Rtn4-Supplementary data from microRNA-206 modulates an Rtn4a/Cxcr4a/Thbs3a axis in newly forming somite to maintain and stabilize the somite boundary formation of zebrafish embryos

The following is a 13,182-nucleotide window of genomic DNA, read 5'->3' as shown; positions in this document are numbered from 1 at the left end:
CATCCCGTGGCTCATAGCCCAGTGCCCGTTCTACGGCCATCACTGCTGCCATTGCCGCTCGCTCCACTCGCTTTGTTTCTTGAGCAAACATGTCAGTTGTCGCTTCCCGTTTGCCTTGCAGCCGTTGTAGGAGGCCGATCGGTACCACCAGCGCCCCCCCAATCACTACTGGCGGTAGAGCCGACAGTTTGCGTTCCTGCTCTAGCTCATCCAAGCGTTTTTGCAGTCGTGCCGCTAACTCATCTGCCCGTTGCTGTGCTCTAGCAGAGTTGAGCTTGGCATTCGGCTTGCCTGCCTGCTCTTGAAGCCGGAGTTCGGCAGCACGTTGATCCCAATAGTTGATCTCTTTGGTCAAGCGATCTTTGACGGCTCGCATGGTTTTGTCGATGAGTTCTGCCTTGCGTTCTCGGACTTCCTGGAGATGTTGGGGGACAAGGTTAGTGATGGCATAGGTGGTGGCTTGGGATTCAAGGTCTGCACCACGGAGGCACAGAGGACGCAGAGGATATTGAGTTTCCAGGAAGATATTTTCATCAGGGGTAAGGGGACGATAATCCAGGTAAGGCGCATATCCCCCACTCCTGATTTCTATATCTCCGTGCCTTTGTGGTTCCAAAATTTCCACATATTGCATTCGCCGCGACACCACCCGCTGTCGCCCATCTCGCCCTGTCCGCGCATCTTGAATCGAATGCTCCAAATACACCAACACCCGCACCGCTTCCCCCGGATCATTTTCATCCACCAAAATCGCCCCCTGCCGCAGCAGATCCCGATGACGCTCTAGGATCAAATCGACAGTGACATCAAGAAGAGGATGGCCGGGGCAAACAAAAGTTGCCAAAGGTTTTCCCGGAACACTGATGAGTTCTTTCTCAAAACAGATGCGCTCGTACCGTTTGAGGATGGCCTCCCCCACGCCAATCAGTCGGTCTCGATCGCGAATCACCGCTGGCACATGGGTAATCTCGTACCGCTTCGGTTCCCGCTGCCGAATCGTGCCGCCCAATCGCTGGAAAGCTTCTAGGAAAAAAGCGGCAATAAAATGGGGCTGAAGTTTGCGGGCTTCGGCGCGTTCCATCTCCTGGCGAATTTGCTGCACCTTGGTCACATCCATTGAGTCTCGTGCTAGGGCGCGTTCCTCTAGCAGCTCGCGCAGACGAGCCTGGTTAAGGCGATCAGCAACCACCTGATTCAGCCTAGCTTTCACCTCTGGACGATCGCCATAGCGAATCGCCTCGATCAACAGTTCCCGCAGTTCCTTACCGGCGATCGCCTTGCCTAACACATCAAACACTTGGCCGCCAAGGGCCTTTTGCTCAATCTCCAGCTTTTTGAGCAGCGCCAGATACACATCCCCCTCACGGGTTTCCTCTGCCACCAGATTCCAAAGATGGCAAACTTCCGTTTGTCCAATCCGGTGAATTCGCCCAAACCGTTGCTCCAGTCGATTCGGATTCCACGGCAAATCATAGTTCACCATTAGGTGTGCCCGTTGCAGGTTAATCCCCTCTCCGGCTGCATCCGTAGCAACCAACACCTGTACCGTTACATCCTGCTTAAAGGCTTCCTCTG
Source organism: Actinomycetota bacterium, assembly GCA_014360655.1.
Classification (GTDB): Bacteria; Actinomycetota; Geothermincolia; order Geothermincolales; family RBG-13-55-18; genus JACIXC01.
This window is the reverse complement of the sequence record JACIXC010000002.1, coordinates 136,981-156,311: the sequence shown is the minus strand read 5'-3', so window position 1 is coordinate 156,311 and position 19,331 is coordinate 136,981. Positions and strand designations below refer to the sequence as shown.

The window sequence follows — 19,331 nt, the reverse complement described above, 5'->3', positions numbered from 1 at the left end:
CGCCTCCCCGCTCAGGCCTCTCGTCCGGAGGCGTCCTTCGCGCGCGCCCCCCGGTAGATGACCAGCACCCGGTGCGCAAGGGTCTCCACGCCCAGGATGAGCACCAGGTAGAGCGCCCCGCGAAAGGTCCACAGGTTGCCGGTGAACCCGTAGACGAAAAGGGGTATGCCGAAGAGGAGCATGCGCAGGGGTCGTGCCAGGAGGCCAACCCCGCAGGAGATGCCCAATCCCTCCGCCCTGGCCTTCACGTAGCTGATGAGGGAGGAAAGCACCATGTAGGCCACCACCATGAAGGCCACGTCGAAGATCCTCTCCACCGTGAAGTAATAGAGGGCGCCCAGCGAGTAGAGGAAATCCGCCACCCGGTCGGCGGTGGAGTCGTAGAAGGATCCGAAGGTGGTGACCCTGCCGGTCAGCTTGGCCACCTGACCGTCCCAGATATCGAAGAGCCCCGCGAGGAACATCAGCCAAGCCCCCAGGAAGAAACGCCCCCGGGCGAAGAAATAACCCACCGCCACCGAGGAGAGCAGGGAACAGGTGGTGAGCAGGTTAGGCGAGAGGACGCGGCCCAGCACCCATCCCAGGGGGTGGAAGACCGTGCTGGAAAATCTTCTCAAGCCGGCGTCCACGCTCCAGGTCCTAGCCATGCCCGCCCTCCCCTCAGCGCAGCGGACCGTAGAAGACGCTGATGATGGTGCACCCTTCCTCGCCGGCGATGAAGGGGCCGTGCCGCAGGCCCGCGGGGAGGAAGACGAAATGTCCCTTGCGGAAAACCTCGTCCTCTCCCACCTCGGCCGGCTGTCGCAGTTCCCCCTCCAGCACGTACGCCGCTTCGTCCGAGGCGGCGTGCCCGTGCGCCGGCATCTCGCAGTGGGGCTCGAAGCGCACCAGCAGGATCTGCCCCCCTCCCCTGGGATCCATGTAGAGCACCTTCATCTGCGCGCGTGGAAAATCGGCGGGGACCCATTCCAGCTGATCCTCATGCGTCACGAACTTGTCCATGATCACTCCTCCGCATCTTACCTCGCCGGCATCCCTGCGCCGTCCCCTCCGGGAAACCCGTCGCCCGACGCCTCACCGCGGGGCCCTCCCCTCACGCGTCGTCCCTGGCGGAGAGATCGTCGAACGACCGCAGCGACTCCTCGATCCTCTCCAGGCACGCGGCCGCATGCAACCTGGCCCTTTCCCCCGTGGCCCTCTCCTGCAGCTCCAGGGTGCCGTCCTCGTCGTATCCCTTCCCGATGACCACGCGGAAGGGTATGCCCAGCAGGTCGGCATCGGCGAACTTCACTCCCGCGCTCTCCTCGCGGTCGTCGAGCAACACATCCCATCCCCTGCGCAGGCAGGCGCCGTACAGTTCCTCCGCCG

Although microRNA-206 (miR-206) is known to regulate proliferation and differentiation of muscle fibroblasts, the role of miR-206 in early-stage somite development is still unknown. During somitogenesis of zebrafish embryos, reticulon4a (rtn4a) is specifically repressed by miR-206. Somite boundary was defective, and actin filaments were crossing over boundary in either miR-206-knockdown or rtn4a-overexpressed embryos. In these treated embryos, C–X–C motif chemokine receptor 4a (cxcr4a) was reduced, while thrombospondin 3a (thbs3a) was increased. The defective boundary was phenocopied in either cxcr4a-knockdown or thbs3a-overexpressed embryos. Repression of thbs3a expression by cxcr4a reduced the occurrence of boundary defect. We demonstrated that cxcr4a is an upstream regulator of thbs3a and that defective boundary cells could not process epithelialization in the absence of intracellular accumulation of the phosphorylated focal adhesion kinase (p-FAK) in boundary cells. Therefore, in the newly forming somites, miR-206-mediated downregulation of rtn4a increases cxcr4a. This activity largely decreases thbs3a expression in the epithelial cells of somite boundary, which causes epithelialization of boundary cells through mesenchymal–epithelial transition (MET) and eventually leads to somite boundary formation. Collectively, we suggest that miR-206 mediates novel pathway Rtn4a/Cxcr4a/Thbs3a axis that allows boundary cells to undergo MET and form somite boundaries in the newly forming somites of zebrafish embryos.